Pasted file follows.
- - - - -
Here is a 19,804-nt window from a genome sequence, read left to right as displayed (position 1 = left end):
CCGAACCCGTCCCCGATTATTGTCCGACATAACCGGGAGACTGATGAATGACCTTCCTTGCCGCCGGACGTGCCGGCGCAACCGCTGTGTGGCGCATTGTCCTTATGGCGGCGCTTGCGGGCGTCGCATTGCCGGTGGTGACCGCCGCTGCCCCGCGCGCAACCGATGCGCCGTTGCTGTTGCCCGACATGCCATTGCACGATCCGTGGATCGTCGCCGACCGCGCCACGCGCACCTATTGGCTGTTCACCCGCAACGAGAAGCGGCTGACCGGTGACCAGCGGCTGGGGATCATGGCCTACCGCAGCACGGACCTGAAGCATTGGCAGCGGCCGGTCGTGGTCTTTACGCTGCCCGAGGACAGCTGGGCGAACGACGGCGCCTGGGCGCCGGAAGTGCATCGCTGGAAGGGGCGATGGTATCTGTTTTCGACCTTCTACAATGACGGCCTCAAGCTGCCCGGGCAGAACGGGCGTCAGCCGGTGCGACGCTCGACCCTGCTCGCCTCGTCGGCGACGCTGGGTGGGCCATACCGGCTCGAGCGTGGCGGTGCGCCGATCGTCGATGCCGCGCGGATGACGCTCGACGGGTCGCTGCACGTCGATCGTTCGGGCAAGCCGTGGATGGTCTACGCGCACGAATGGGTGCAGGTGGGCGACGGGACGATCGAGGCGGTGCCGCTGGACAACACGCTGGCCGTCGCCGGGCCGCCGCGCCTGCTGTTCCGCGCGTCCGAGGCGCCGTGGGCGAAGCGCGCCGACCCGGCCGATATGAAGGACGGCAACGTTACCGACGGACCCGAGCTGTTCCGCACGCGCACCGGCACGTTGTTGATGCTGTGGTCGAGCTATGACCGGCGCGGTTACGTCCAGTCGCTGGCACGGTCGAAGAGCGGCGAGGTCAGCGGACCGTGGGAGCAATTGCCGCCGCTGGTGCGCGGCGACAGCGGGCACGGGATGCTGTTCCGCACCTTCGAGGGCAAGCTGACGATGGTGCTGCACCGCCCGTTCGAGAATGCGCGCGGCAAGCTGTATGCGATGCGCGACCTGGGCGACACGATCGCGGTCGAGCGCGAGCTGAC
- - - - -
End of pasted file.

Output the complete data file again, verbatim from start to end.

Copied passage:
Here is a 19,804-nt window from a genome sequence, read left to right as displayed (position 1 = left end):
CCGAACCCGTCCCCGATTATTGTCCGACATAACCGGGAGACTGATGAATGACCTTCCTTGCCGCCGGACGTGCCGGCGCAACCGCTGTGTGGCGCATTGTCCTTATGGCGGCGCTTGCGGGCGTCGCATTGCCGGTGGTGACCGCCGCTGCCCCGCGCGCAACCGATGCGCCGTTGCTGTTGCCCGACATGCCATTGCACGATCCGTGGATCGTCGCCGACCGCGCCACGCGCACCTATTGGCTGTTCACCCGCAACGAGAAGCGGCTGACCGGTGACCAGCGGCTGGGGATCATGGCCTACCGCAGCACGGACCTGAAGCATTGGCAGCGGCCGGTCGTGGTCTTTACGCTGCCCGAGGACAGCTGGGCGAACGACGGCGCCTGGGCGCCGGAAGTGCATCGCTGGAAGGGGCGATGGTATCTGTTTTCGACCTTCTACAATGACGGCCTCAAGCTGCCCGGGCAGAACGGGCGTCAGCCGGTGCGACGCTCGACCCTGCTCGCCTCGTCGGCGACGCTGGGTGGGCCATACCGGCTCGAGCGTGGCGGTGCGCCGATCGTCGATGCCGCGCGGATGACGCTCGACGGGTCGCTGCACGTCGATCGTTCGGGCAAGCCGTGGATGGTCTACGCGCACGAATGGGTGCAGGTGGGCGACGGGACGATCGAGGCGGTGCCGCTGGACAACACGCTGGCCGTCGCCGGGCCGCCGCGCCTGCTGTTCCGCGCGTCCGAGGCGCCGTGGGCGAAGCGCGCCGACCCGGCCGATATGAAGGACGGCAACGTTACCGACGGACCCGAGCTGTTCCGCACGCGCACCGGCACGTTGTTGATGCTGTGGTCGAGCTATGACCGGCGCGGTTACGTCCAGTCGCTGGCACGGTCGAAGAGCGGCGAGGTCAGCGGACCGTGGGAGCAATTGCCGCCGCTGGTGCGCGGCGACAGCGGGCACGGGATGCTGTTCCGCACCTTCGAGGGCAAGCTGACGATGGTGCTGCACCGCCCGTTCGAGAATGCGCGCGGCAAGCTGTATGCGATGCGCGACCTGGGCGACACGATCGCGGTCGAGCGCGAGCTGAC